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Nigeria risks N40trn foreign investment over delayed Escravos seaport

Nigeria stands the chance of losing $27.29 billion, about N40.14 trillion, direct and indirect foreign investment over the prolonged delay in the take off of…

Nigeria stands the chance of losing $27.29 billion, about N40.14 trillion, direct and indirect foreign investment over the prolonged delay in the take off of the Escravos Seaport Industrial Complex (ESIC) project, in Delta State, by the end of June 2024.

Mercury Maritime Concession Company, (MMCC), in 2019, commenced the construction of the $50bn deep seaport industrial project at Escravos, Delta State, with a view to decongesting the Lagos ports as well as creating employments.

Recall that the project is aimed at developing about 31,000 hectares of Delta State land into a Deep Seaport, Crude oil refinery, Gas Complex, Independent Power Plant (IPP), Airport, Nature Park, etc.

The loss might be incurred as a result of the prolonged delay of the federal and Delta State governments in giving a final approval for the project’s take off.

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The chairman of the Mercury Maritime Concession Company (MMCC), Rear Admiral Andrew Okoja (rtd), whose firm is the concept developer and lead promoter of ESIC project, while giving an update on the project, at a press conference in Lagos, said all investors are ready to commit funds for the commencement of the project.

Okoja noted that the delay in the federal and Delta State governments providing the necessary approvals may see Nigeria missing out on the desired creation of job opportunities for the citizens and stimulating the nation’s economy.

EDIB International of Hong Kong had early this year expressed willingness to invest $27.29bn to develop the ESIC project whose deep seaport will be located in Escravos (Gbaramatu Island/Omadino) Warri South-West Local Government Area of Delta State; a development to be effected through Joint Venture Partnership (JVP) with a Nigerian firm Mercury Maritime Concession Company Limited (MMCC).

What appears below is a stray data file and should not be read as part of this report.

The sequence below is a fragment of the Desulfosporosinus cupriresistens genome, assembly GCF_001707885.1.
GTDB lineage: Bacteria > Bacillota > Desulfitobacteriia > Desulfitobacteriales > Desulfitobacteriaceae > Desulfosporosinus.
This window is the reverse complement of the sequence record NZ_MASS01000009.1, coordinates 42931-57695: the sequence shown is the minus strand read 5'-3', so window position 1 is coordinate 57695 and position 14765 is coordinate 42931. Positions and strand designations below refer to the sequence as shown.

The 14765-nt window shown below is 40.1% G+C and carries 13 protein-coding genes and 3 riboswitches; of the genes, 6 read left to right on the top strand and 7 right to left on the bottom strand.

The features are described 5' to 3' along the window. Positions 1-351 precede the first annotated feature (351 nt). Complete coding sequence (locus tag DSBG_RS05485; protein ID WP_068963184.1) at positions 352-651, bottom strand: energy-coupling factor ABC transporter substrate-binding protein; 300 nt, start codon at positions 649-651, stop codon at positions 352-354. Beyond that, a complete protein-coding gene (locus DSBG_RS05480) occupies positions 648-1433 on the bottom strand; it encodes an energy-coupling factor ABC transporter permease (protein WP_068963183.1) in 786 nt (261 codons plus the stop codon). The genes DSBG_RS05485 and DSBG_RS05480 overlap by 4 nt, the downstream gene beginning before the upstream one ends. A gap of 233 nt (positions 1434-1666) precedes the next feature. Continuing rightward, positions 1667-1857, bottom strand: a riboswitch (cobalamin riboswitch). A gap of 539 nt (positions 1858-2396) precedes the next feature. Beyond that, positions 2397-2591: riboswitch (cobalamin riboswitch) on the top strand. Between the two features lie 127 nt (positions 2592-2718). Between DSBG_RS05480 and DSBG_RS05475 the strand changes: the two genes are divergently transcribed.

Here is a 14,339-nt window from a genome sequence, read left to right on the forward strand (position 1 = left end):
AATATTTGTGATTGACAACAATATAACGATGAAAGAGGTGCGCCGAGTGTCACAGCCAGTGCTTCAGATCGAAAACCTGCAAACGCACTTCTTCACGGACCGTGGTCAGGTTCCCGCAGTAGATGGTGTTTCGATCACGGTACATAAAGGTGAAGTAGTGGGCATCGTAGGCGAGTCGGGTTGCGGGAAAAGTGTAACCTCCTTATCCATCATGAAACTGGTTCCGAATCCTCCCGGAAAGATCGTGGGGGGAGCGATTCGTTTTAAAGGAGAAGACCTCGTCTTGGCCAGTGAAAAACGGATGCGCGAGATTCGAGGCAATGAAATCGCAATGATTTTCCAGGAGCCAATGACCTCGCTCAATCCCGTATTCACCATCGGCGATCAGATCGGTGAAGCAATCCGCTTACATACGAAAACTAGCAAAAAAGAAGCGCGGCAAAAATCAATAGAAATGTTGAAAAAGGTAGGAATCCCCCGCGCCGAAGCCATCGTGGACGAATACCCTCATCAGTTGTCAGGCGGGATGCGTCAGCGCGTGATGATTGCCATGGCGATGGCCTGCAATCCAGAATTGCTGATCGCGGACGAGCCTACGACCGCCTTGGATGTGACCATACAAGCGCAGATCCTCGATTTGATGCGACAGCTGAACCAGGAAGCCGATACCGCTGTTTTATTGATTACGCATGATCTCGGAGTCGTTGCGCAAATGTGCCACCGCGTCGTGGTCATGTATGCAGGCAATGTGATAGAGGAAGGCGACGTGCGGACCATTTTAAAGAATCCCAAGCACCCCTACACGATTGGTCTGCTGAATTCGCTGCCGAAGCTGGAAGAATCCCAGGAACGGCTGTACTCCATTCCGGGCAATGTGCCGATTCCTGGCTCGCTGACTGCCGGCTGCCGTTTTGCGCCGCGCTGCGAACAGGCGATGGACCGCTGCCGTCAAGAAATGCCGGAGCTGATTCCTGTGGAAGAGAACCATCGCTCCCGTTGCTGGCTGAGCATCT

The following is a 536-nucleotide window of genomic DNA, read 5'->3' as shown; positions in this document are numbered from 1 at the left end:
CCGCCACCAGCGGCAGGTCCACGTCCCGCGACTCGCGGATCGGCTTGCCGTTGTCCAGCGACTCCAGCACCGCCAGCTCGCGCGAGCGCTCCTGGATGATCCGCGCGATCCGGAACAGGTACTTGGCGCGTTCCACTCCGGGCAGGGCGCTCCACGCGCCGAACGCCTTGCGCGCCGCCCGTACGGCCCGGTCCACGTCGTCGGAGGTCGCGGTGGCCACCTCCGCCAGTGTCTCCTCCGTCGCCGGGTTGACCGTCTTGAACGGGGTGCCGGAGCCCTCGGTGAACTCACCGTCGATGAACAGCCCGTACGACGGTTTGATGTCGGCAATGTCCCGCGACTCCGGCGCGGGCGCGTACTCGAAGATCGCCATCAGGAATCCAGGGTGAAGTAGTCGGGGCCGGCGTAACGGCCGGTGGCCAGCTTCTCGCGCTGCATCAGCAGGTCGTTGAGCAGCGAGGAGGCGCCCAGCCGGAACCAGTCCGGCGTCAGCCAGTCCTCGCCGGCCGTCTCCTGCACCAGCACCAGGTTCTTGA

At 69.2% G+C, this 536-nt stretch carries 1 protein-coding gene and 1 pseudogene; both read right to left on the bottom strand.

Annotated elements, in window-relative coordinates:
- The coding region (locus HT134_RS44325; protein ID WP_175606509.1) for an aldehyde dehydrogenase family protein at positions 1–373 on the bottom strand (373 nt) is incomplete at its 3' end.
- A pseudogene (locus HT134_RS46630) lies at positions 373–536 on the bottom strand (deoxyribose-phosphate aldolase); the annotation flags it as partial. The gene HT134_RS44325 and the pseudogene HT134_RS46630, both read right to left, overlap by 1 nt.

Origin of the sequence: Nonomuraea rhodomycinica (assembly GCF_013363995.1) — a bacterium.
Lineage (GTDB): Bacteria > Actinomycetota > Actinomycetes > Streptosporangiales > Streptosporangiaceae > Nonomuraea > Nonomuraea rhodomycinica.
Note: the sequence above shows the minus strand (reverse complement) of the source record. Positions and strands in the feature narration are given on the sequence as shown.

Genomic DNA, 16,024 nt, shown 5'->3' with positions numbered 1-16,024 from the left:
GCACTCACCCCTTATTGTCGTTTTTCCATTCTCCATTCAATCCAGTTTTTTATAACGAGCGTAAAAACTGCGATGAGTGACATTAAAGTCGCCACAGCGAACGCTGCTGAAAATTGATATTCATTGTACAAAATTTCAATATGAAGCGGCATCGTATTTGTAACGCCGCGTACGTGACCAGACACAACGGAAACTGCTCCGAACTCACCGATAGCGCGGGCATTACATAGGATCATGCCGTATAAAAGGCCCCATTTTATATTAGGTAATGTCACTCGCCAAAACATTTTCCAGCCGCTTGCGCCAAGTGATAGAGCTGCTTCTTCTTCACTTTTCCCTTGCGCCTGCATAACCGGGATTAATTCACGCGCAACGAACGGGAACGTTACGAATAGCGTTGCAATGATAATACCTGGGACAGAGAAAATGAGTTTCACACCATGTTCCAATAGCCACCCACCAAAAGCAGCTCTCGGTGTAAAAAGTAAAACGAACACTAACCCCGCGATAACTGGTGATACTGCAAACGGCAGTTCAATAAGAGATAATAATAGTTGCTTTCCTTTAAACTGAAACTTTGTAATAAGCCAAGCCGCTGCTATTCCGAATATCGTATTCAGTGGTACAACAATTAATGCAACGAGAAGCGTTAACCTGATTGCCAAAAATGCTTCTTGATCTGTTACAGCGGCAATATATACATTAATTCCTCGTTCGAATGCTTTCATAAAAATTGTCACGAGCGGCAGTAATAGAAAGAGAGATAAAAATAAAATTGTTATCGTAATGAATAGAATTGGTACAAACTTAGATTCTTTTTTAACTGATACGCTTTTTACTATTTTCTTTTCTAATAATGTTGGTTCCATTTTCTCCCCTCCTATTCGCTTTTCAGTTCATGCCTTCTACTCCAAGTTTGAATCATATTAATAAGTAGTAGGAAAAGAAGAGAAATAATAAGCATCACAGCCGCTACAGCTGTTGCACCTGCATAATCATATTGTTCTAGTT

In its first commitment letter dated 19 January 2024, communicated to MMCC through Chief Kwame Springer – the Chairman of EDIB International Ltd, the financing company and their consultancy Blue Dot Wealth Limited, outlined EDIB International group’s risk assessment and requirements for successful funding to be granted, demanding the securing and protection of their investment by a guarantee of the federal government to control the proliferation of Free Trade Zone in the country.

According to Okoja, the project is a development that promises to massively open up Delta State and seven other states, including the FCT, to international investment in trade, commerce and industry.

ESIC project is modelled after the Lekki Deep Seaport/Free Trade Zone (FTZ) to serve the marine/economic interest of the Niger Delta, Eastern and some Northern states of the country, specifically to solve the perennial port congestion problems in Nigeria.

The ESIC deep seaport/Free Trade Zone (FTZ) development is expected to incorporate the development of road, rail and marine connectivity approach to the hinterland destinations in order to optimize cargo flow through to ESIC/ESIC deep seaport, which will see the construction of road from Warri Sapele Expressway linking at a point near Koko junction (45 kilometres), the construction of rail from ESIC seaport to Warri (45 kilometres) to join the existing Warri-Ajaokuta-Itakpe and the construction of Itakpe-Abuja, New 90 kilometres rail construction to terminate at a port district which will host the development of Abuja Dry Port.

This will include the construction of seven Inland/Dry Port that will be serviced by rail and located in Bayelsa State (Nun River), Imo State (Oguta lake), Delta State (Okegbele), Ebu-Inyele Edo/Delta State, Kogi State (Idah) and Dry Port (FCT Abuja).

These states will have equity ownership in ESIC project by virtue of the shareholding status.

The ESIC project is presently supervised by the Federal Ministry of Industry, Trade and Investment.

 

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